Shelter ‘failing’ women at risk
One of South Africa’s largest domestic abuse shelters has been accused of failing to protect its inhabitants, evicting women and children who have nowhere else to go and not investigating staff that have been accused of sexual and physical abuse.
Nine women staying at the Ikhaya Lethemba shelter in Braamfontein have approached the Centre for Applied Legal Studies (CALS) at Wits University after the alleged mistreatment of themselves and their children.
While the Gauteng Department of Community Safety has labelled the allegations as “malicious”, it was taken to court yesterday by two of the women who were set to be evicted from the shelter.
According to the two women, who may not be identified for their own safety, on Thursday night they were forcibly removed from their rooms after being ordered to pack up their belongings by the shelter’s staff.
According to one of the women, she had missed the shelter’s 4.30pm curfew a few days before, and was removed for breaking this rule.
“My belongings were then taken to the ground level and left there. From the ground level. I am no longer able to gain entrance into the shelter,” her urgent application papers read.
“I do not know what my children and I will do now. I am at present unemployed and have nowhere else to go,” she said.
Yesterday afternoon, acting on behalf of CALS, advocate Zweli Makgalamele secured an interim order to allow the women to stay at the shelter pending the outcome of the urgent application, which the department said it intended to oppose.
However, the Saturday Star is aware of at least six other women who have also been sent eviction letters, not court-sanctioned eviction notices, from the shelter as of Thursday, ordering them to leave the shelter immediately.
CALS spokesperson Lee-Anne Bruce said the evictions were part of a greater resources issue at the shelter, which was struggling to maintain its residents.
She explained that by law, state-run institutions may not evict residents without a court order if it meant they would be rendered homeless, a common situation for women staying at the shelter.
She confirmed the nine women seeking help from CALS had made numerous accusations against the shelter, which it was investigating.
Among these allegations are that five incidents of sexual abuse of children have taken place under its roof, with one of the women claiming her child's genitalia were bitten by one of the staff.
The women have also said they were physically abused by staff for minor infractions. They claimed expired baby products had been given to the mothers in the centre, and “upskilling” courses offered by the institution were not accredited.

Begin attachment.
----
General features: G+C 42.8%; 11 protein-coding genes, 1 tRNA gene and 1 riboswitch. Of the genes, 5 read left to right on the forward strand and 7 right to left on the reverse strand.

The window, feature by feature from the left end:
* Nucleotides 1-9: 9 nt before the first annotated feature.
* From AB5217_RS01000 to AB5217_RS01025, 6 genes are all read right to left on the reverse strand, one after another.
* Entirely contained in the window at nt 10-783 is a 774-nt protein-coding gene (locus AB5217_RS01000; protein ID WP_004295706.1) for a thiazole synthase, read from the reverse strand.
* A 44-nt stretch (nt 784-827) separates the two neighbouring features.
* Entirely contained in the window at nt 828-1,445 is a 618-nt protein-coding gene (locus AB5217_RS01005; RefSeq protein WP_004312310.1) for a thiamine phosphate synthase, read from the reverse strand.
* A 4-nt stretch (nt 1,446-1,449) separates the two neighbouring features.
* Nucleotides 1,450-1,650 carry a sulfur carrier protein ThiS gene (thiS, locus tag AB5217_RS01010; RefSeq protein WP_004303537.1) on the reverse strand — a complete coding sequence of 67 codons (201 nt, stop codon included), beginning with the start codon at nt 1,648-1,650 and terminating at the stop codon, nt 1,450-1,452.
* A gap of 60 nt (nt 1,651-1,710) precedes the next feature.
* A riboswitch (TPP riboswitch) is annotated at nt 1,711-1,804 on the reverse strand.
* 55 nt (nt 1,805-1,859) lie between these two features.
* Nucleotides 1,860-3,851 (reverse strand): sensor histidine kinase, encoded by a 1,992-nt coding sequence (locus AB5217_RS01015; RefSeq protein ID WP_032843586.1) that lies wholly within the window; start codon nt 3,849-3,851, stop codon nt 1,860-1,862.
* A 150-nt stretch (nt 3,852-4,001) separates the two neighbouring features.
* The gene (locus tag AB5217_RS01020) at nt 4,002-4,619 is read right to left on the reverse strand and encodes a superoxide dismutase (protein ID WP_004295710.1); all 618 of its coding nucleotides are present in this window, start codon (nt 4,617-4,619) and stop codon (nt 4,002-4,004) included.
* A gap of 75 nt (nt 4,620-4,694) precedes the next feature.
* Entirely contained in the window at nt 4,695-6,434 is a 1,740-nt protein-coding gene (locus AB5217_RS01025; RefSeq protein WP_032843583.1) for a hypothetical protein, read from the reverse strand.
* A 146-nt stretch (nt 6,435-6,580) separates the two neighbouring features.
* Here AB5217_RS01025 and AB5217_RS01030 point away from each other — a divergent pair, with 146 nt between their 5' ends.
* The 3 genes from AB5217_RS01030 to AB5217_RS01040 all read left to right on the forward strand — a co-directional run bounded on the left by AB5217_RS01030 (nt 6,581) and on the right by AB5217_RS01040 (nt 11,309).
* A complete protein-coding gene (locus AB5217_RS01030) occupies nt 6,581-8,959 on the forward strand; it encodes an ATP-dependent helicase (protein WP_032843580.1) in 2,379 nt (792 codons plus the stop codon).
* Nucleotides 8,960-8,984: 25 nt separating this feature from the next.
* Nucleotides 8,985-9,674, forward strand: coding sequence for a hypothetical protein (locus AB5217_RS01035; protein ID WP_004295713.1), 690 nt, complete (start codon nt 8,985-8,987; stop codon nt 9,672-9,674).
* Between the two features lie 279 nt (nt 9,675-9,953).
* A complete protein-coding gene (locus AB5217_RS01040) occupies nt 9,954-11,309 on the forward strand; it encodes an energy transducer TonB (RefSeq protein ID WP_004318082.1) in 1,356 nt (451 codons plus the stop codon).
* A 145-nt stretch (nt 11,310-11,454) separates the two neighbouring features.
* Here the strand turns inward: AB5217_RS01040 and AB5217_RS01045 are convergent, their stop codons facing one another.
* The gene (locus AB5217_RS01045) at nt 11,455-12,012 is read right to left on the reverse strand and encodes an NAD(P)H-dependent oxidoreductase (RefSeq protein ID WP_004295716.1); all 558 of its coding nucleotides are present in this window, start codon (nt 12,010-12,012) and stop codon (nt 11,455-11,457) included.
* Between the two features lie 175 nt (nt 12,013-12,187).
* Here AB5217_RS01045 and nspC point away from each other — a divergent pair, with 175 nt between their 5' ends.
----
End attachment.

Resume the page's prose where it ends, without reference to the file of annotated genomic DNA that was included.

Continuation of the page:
Department spokesperson Ofentse Morwane said it was concerned by the “allegations made by some of the victims of abuse accommodated at Ikhaya Lethemba.
“The shelter has a policy of receiving the clients as well as an exit plan. (It) requires clients to sign a six-month contract to stay in the shelter. While in the shelter they receive counselling, legal support regarding the cases they opened, medico legal support and skills development opportunities such as ancillary nursing, palliative care, child and youth care and home-based care, among others, to equip them with the necessary skills to be self-dependant and sustainable.
“Before clients exit from the shelter, they are given a month's notice and are assessed by social workers to determine their psycho-social capacity to be reintegrated back into society and also to establish their plans based on the skills they have obtained as well as how they are going to use them,” he wrote.
“It has emerged that some of the clients are refusing to exit Ikhaya Lethemba because they do not have alternative accommodation after their contracts have lapsed. It must be noted that the shelter is only required to intervene in a case where a client is destitute The refusal to exit Ikhaya Lethemba by any victim puts a strain on the capacity of the shelter to accommodate additional clients in the shelter and it deprives other victims of gender-based violence of their basic human rights to receive much deserving assistance to deal with their trauma,” he said.
However, Bruce argued that it was necessary for some of the residents to stay longer than six to nine months.
She also dismissed the “contracts” mentioned by Morwane, saying a court would have to order that the residents leave or must be given alternative accommodation.
Regarding the allegations of abuse, Morwane said: “The department further wants to dismiss as malicious allegations of physical and sexual abuse in the centre. No such cases were reported to authorities.”
However, Bruce denied this claim as well, saying her colleagues had sent the complaints through to the Department of Social Development.